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OTD 8161: Week 6 - Ethics in Research (Winter 2016)
Transcript of OTD 8161: Week 6 - Ethics in Research (Winter 2016)
What is ethics?
Let us take a look at the details back through time.....
1963 Milgram Study
Yale University social psychology researcher (Stanley Milgram) performed obedience to authority experiment; deception; resulting concerns for psychological stress, social, legal, and economic harm to participants (Hurley, Denegar, & Hertel, 2011, p.59).
Nazi experiments - Healthy prisoners were researched:
1946 The Nuremberg Doctors' Trial
In this section of the Prezi please be sure to review the:
1. Belmont Report
2. The 3 Key principles of the Belmont Report
What do researchers need to consider?
time to consider
free to withdraw
An area worth researching?
1950s-1962 - Pregnancy Thalidomide
Used to treat discomforts in pregnancy
Not standard to inform women that drugs were investigative
In 1962 it was found that thalidomide caused birth deformities
Public outrage resulted in amendments to the food, drug and cosmetic acts
Student Videos on Ethics in Research
OTD 8161: Evidence and OT Practice
Winter - 2016
a set of principles of right conduct
A theory or a system of moral values
The rules or standards governing the conduct of a person or the members of a profession
The study of the general nature of morals and of the specific moral choices to be made by a person; moral philosophy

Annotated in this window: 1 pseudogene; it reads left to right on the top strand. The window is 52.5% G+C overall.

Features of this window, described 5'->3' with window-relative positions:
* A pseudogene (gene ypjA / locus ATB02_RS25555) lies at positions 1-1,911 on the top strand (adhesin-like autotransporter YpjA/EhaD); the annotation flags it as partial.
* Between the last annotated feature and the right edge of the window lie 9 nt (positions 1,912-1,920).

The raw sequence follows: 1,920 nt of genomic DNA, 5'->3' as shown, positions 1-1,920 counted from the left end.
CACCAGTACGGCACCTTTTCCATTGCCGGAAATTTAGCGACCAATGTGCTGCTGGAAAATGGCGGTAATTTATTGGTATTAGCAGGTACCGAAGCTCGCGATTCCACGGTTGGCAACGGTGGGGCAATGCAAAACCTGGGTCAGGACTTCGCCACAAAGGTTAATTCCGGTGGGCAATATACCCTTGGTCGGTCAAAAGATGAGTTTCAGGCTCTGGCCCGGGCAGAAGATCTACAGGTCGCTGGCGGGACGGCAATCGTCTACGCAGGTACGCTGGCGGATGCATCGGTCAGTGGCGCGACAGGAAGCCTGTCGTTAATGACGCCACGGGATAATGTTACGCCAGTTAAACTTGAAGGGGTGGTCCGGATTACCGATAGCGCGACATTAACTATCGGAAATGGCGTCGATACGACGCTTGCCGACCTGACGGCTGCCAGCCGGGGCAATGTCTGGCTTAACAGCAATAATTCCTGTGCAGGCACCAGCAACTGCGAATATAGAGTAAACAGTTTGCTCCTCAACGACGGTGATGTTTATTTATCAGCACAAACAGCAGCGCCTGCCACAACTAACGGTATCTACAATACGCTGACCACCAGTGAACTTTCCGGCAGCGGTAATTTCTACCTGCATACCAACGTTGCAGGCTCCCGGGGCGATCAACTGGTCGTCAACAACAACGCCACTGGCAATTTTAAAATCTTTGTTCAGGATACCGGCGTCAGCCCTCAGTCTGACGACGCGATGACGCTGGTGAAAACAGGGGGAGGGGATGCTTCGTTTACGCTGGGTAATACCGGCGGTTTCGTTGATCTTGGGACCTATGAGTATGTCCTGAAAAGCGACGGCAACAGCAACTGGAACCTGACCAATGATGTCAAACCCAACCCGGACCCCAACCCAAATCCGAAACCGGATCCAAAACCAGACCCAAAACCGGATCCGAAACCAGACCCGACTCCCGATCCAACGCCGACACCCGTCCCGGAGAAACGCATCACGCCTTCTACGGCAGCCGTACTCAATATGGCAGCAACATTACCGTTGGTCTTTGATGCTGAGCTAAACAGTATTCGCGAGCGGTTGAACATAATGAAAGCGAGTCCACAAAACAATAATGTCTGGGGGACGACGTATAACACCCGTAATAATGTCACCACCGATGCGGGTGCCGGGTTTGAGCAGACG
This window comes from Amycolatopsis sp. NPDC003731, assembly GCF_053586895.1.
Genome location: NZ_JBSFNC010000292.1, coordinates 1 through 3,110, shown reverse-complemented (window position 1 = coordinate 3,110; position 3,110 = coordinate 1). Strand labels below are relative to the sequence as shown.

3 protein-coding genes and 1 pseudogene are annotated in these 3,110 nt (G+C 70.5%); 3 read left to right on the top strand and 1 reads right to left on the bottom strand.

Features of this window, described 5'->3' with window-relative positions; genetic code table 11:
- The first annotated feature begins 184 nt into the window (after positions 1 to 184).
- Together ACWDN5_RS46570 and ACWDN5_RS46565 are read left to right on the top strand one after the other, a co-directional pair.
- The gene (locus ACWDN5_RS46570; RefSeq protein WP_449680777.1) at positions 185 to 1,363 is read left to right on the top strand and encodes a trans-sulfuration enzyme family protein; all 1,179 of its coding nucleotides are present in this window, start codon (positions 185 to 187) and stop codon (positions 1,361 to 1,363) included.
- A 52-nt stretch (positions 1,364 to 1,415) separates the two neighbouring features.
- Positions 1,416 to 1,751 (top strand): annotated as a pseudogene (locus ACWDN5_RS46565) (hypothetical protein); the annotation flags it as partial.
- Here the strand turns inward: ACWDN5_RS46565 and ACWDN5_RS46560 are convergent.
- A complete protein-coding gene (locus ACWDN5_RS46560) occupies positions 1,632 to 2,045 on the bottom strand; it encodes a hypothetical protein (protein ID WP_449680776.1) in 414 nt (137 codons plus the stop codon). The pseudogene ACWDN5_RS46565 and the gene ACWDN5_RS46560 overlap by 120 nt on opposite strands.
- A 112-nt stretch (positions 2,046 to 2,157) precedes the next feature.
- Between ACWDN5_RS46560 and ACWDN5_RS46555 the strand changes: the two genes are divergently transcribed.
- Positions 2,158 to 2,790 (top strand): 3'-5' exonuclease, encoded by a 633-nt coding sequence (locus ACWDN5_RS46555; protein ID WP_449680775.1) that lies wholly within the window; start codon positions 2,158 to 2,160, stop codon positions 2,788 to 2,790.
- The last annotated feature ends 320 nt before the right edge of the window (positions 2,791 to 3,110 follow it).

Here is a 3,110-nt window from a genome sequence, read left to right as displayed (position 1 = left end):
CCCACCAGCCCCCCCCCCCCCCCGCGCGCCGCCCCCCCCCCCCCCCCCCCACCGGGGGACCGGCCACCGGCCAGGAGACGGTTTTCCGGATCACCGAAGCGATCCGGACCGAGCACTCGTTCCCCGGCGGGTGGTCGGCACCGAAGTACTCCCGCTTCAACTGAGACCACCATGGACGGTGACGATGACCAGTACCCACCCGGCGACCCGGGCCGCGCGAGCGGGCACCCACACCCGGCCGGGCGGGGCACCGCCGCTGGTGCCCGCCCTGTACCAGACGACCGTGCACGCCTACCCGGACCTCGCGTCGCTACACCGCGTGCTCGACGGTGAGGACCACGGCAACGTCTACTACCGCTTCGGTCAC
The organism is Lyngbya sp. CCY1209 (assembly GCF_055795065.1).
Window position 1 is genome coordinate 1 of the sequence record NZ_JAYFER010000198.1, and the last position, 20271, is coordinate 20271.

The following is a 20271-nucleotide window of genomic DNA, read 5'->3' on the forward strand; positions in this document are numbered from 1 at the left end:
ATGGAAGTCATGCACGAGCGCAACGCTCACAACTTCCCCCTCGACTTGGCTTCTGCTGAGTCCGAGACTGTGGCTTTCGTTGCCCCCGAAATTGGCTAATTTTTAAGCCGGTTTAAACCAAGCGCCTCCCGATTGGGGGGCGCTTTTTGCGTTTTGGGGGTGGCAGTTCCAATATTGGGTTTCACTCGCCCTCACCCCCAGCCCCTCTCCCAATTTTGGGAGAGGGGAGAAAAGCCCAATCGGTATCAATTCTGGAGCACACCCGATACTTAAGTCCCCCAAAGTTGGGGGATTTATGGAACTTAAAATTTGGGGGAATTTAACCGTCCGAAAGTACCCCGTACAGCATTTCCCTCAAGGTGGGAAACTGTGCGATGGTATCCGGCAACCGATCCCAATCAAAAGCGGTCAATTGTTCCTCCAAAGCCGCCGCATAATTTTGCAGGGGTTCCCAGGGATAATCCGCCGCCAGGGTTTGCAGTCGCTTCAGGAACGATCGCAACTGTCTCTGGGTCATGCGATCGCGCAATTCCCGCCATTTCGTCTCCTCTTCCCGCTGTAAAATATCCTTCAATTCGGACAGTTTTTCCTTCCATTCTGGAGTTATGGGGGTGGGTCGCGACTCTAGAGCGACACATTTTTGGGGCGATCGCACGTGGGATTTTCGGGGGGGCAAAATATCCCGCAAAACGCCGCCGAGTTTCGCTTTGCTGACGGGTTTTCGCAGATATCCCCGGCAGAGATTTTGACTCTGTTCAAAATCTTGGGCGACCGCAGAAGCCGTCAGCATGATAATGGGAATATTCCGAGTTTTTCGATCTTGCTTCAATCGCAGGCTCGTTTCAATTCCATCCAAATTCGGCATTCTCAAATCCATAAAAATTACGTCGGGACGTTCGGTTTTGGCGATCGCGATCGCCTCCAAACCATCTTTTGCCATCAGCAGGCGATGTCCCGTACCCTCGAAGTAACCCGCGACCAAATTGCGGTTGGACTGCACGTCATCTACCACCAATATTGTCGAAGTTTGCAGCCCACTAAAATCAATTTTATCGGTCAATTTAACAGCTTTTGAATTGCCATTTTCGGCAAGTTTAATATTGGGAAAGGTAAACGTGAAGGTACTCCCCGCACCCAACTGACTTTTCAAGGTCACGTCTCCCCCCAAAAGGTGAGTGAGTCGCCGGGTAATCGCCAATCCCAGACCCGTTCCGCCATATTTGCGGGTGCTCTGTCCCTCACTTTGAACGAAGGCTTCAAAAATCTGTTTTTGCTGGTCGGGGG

Let's think together....
Examining Ethics in Research
3 Key Ethical Principles
"For a clinical trial to be in equipoise, investigators must not know that one arm of a clinical trial provides greater efficacy over another, or there must be genuine uncertainty among professionals about whether one treatment is superior than another." (NIH Office of Extramural Research)
1932 Tuskegee Syphilis Study
Researchers failed to treat patients appropriately after the 1940s validation of penicillin
participants were lulled with free medical care, meals and burials
Never told they had syphilis - just 'bad blood'
Please watch this short video: it does a good job reviewing the history of The Belmont Report and Ethics in Research in the U.S.
Now for a more global perspective: Watch this video about running clinical trials in developing countries around the world (specifically Sub-Saharan Africa)
how does this video relate to Polit & Beck's section on determining if appropriate informed consent procedures were used?
Does this video change the way you view clinical trials?
Please review this short video to get a clearer picture on the Tuskegee Syphilis Study
Please watch this video and ask yourself -if someone told you to do something you would say no....but if you had a choice would you do it to please them?
Can not attest to the veracity of the next video however it gives you pause to consider the frequency of ethical violations that have and potentially will occur in the future.
Please watch this video as it discusses the founders of the Belmont report to help reinforce your understanding of this report.
Please watch this video as it gives good examples to solidify the concepts of informed consent:
1st scene is of a researcher meeting with a more seasoned researcher (Dr. Mitchel) to go over some research protocol questions/issues she has for obtaining legally effective informed consent from potential subjects with schizophrenia before she submits her documentation to the IRB office.
What does the term 'exculpatory language' mean? as it relates to informed consent process?
2nd scene Dr. Presley obtains appropriate informed consent from a potential subject, Mr. Smith, who has the capacity to consent.
the video goes step by step through key items needed in the informed consent document.
key terms such as, but not limited to: break the blind, purpose of the study, statement that the study involves research, duration of the subject's participation, and foreseeable risks or discomforts.